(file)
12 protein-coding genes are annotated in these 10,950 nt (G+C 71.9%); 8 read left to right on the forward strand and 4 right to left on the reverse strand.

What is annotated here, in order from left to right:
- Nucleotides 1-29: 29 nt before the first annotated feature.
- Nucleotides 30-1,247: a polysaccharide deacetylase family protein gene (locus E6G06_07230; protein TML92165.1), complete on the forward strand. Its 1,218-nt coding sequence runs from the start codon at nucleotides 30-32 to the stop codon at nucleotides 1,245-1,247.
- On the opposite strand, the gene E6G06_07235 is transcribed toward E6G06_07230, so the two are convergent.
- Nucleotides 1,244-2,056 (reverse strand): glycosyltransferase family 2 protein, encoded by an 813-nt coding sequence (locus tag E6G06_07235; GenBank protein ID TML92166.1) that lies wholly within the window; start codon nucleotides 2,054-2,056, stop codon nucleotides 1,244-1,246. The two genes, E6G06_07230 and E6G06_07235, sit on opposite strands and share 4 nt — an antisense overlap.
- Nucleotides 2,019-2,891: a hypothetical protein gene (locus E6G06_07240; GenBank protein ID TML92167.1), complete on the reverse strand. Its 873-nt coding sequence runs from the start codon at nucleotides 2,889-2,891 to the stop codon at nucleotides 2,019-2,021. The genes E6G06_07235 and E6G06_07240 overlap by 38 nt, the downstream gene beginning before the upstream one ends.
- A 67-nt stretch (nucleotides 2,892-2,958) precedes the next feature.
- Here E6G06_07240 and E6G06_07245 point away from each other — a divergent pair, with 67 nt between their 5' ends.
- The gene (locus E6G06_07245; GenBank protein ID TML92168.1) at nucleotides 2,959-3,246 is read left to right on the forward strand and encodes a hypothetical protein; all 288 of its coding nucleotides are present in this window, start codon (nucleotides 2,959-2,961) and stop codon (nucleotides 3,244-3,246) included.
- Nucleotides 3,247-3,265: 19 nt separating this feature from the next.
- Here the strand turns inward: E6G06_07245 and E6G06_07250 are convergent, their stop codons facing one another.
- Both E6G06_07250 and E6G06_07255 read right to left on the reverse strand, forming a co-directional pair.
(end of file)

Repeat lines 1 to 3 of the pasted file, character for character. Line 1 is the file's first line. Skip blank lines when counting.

12 protein-coding genes are annotated in these 10,950 nt (G+C 71.9%); 8 read left to right on the forward strand and 4 right to left on the reverse strand.

What is annotated here, in order from left to right:
- Nucleotides 1-29: 29 nt before the first annotated feature.